God’s good creation is saturated with divine presence, and the creation mediates moments of divine-human encounter. We recognize God’s beauty when we watch the sun rise, we hear a divine voice in thunderstorms, and we sense God’s presence in a cool breeze on a hot day. God is present to us through the creation. In other words, creation itself is a sacrament of divine presence, a means of grace.
From the beginning the creation has also struggled with chaos, and we experience that chaos in tragic moments. Though the creation is good, we yearn for its liberation from chaos when God will redeem it from its enslavement to death. In other words, we anticipate a new heaven and a new earth, a new creation, where chaos is eliminated and there is no pain, no disease, and no death.
But we are not totally lost in the present nor without hope for the future. Rather, God has gifted the church with a present experience of new creation, even while we yet live in God’s good creation strewn with chaos. Scripture calls these gifts “baptism” and “breaking bread.” The church has often called them “sacraments,” and with good reason.
“Sacrament” basically means “mystery.” Indeed, the Eastern churches refer to baptism and breaking bread as “mysteries.” The mystery is not rooted in some kind of superstition or magic. It is “mysterious” because God works through these gifts within the creation that we might participate in the new life that Christ has inaugurated, experience the future, and taste the joy of God’s new creation even now.
God’s gifts of water, food, and drink often give us a sense of joy, peace, and loving communion within the good creation; and these same gifts, through the work of God in Christ, give us joy, peace, and loving communion in the new creation. Just as the creation itself is sacramental, so also are the gifts of baptism and the breaking of bread.
Baptism and breaking bread are means by which we experience the new creation through elements in the present good creation. The “mystery” of the sacraments is this: God shares new creation with us through these moments of divine-human encounter.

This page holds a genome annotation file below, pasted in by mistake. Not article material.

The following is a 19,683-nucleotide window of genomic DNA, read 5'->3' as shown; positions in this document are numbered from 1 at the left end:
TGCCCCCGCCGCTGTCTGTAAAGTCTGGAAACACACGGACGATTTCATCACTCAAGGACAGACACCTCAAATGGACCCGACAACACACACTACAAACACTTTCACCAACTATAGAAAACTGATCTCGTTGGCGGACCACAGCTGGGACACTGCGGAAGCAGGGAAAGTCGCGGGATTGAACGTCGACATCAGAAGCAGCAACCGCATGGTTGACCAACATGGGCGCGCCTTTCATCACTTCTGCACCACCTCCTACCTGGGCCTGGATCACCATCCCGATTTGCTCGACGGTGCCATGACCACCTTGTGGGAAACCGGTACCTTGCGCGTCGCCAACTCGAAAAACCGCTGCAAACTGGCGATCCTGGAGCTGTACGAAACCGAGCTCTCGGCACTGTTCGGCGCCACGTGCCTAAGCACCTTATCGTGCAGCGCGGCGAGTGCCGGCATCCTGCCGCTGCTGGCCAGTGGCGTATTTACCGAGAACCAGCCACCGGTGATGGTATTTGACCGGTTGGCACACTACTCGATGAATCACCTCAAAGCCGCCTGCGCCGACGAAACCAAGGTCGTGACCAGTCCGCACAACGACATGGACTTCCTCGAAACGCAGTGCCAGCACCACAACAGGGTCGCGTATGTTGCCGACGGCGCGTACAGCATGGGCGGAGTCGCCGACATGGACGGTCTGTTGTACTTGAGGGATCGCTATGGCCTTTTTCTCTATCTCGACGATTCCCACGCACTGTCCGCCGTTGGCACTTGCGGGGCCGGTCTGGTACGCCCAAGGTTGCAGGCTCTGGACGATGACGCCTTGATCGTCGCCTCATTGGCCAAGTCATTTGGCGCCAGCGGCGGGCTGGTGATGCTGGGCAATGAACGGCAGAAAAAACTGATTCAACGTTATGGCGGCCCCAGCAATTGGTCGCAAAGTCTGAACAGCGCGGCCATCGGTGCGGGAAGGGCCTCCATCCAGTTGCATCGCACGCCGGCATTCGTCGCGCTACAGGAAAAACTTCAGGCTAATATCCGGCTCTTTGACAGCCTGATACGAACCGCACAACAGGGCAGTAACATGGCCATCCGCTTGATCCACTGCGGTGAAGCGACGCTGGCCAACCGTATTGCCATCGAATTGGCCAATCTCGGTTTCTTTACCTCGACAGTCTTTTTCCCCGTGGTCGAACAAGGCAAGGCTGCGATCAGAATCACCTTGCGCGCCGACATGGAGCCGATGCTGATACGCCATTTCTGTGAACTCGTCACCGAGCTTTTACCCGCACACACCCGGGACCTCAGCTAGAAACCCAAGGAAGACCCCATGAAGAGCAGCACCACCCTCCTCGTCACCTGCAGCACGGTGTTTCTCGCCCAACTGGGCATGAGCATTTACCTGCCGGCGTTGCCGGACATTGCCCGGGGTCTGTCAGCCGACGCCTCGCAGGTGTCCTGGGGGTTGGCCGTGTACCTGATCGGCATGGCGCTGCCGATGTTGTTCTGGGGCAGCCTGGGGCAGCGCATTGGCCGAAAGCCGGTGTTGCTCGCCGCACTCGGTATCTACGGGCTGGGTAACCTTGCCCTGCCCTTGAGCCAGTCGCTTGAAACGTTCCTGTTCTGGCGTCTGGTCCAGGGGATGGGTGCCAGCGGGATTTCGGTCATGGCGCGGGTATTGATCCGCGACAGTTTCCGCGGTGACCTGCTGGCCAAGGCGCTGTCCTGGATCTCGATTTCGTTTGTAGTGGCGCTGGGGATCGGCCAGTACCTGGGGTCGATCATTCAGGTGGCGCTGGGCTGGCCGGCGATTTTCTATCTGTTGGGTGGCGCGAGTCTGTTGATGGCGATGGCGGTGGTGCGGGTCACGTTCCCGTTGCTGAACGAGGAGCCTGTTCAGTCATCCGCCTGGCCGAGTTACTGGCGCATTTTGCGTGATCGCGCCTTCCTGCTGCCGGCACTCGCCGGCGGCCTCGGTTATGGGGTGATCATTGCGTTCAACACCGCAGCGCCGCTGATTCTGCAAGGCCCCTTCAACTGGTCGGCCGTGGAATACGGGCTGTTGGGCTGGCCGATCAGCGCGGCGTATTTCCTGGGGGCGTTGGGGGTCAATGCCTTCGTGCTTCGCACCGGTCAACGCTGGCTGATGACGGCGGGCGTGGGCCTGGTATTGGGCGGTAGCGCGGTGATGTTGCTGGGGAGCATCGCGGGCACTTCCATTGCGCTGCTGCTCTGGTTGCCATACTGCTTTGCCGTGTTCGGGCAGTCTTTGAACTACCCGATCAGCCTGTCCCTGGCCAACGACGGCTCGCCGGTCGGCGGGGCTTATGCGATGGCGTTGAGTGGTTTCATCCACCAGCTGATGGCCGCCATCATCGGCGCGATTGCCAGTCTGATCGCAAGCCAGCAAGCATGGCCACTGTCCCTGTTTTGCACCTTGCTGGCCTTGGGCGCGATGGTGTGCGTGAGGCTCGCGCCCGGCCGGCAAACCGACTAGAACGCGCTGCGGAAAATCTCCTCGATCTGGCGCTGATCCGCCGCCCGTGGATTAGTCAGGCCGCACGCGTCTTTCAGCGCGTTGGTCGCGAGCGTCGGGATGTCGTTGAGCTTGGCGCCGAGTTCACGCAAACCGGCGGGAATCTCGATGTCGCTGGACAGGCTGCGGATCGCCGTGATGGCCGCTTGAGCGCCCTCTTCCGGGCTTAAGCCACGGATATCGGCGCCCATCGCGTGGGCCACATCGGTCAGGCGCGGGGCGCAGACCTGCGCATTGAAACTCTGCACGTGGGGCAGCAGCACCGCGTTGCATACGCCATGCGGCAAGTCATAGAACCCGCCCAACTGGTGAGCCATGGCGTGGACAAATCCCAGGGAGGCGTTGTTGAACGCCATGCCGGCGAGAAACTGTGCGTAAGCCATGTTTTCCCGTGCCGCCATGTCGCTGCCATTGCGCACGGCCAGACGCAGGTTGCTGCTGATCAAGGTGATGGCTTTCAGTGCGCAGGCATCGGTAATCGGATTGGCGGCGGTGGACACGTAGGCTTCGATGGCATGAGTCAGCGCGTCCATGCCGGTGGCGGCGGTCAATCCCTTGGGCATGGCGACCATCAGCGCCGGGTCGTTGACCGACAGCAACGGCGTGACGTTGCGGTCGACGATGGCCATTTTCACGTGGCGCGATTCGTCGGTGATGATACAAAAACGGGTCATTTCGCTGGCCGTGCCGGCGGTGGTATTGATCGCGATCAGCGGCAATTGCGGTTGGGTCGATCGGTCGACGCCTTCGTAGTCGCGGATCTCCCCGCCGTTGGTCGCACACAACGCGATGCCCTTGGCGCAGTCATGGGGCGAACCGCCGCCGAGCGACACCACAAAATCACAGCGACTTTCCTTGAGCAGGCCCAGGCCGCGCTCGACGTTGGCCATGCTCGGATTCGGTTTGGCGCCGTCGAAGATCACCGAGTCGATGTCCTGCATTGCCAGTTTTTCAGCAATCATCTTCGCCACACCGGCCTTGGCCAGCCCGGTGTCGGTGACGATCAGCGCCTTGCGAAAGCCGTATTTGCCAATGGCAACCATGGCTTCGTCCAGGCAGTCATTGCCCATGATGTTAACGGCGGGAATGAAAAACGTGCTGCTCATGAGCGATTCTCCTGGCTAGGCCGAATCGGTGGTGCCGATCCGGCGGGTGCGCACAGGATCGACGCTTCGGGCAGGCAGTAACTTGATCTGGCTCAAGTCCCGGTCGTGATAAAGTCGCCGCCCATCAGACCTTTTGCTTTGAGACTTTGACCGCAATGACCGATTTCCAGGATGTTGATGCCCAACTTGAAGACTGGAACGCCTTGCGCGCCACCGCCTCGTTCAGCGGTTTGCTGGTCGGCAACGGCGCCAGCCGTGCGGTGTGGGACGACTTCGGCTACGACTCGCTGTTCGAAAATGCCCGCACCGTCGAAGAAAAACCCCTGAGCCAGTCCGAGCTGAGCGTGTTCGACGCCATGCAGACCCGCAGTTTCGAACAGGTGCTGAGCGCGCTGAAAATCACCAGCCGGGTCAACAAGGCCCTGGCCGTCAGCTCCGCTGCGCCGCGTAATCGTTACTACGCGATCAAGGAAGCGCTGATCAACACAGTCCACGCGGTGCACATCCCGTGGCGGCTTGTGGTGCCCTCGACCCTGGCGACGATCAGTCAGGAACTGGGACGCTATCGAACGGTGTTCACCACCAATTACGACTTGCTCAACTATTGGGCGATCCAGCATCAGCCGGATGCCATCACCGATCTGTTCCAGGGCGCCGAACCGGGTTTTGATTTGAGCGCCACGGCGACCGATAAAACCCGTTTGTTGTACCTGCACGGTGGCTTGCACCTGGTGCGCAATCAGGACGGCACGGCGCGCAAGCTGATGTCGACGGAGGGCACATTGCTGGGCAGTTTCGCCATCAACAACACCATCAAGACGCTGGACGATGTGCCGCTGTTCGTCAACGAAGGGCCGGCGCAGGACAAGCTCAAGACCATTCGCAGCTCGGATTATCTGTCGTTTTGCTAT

In baptism, we participate in the death of Christ that frees us from the bondage of corruption and we participate in the resurrection of Christ that empowers our new life in the present. Through baptism, we participate in life of the new creation because we put on Christ and are united with Christ. Raised with Christ, we sit with Jesus in the heavenlies and reign with him. We are new creatures within the new creation that fills the heavens.
Through the Lord’s table, we are nourished by the life of the Son of Man who sits at the right hand of God. The communion of his body and blood gives us life, and as we sit at his table, the living Messiah sits with us. The table is enveloped by the life of new creation, and as we eat and drink with Jesus we participate in the coming kingdom of heaven that is already here but not yet fully realized upon the earth.
God, through the sacraments, offers life, joy, and hope. These are moments when heaven comes to earth, where—as N. T. Wright likes to say—heaven and earth overlap. Creation is good, but new creation is better. New creation is the union of heaven and earth.
The sacraments, however, are not intended for mere comfort, nor are they offered as a ticket to “heaven.” They call us into deeper discipleship. We follow Jesus into the water in order to follow him into his kingdom ministry. We eat the broken bread in order to be broken for the sake of the world. The new creation life—the kingdom life—of the sacraments calls us to be instruments of that life in the present creation.
The sacraments, then, are not only a promise, but also a power through which God works in the creation to realize the new creation. By the Spirit, they empower us for ministry in God’s kingdom as they also point us to the future into which God is drawing the whole creation.
The sacramental journey from creation to new creation is a path of empowered discipleship for the sake of the world.